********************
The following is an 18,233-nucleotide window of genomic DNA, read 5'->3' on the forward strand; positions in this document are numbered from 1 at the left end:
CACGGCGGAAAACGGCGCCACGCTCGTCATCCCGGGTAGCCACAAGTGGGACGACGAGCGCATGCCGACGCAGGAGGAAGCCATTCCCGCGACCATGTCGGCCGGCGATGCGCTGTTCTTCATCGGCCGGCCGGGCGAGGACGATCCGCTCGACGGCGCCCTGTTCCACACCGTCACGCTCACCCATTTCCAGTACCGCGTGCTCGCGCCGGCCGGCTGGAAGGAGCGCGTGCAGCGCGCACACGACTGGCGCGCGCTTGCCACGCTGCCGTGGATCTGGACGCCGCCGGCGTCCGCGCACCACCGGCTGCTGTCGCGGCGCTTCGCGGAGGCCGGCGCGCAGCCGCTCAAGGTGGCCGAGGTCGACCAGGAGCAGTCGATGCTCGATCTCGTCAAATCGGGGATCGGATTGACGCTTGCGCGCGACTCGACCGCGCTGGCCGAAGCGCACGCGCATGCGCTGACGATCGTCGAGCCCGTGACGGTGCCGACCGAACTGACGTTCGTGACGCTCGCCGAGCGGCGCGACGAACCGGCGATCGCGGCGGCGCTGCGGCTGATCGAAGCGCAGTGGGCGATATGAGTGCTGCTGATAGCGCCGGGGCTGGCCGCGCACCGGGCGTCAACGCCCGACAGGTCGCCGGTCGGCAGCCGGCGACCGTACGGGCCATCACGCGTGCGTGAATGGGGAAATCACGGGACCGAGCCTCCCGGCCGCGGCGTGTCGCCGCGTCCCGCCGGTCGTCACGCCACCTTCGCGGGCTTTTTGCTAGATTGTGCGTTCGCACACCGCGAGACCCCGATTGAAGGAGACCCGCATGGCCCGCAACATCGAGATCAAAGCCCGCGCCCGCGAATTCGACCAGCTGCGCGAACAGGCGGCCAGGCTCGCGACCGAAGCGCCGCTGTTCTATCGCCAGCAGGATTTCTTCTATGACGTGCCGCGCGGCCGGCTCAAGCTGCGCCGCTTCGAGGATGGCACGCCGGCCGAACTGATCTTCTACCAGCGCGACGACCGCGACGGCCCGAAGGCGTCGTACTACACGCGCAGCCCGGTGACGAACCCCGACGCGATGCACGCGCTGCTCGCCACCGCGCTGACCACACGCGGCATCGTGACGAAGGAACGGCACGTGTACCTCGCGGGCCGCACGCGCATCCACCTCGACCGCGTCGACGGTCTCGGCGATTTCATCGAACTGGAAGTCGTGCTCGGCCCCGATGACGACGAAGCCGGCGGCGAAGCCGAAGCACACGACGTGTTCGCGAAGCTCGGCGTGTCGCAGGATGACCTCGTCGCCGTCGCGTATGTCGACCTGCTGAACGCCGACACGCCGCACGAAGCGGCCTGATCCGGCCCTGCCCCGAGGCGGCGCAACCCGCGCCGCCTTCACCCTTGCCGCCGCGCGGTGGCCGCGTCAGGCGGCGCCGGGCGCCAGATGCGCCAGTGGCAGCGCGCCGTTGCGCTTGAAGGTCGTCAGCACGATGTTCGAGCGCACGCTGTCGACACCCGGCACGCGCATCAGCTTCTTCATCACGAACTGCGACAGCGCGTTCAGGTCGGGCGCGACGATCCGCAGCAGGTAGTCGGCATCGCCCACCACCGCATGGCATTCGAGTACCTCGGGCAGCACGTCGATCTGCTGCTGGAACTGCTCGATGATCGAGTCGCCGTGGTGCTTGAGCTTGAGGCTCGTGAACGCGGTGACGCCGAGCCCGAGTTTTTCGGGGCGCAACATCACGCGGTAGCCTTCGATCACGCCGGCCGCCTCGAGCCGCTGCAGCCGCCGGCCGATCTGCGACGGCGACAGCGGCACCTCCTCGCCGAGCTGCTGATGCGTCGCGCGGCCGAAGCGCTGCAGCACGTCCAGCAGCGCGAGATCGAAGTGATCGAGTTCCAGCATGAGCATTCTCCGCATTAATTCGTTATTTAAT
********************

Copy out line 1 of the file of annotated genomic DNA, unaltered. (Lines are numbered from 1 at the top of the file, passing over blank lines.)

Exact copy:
The following is an 18,233-nucleotide window of genomic DNA, read 5'->3' on the forward strand; positions in this document are numbered from 1 at the left end: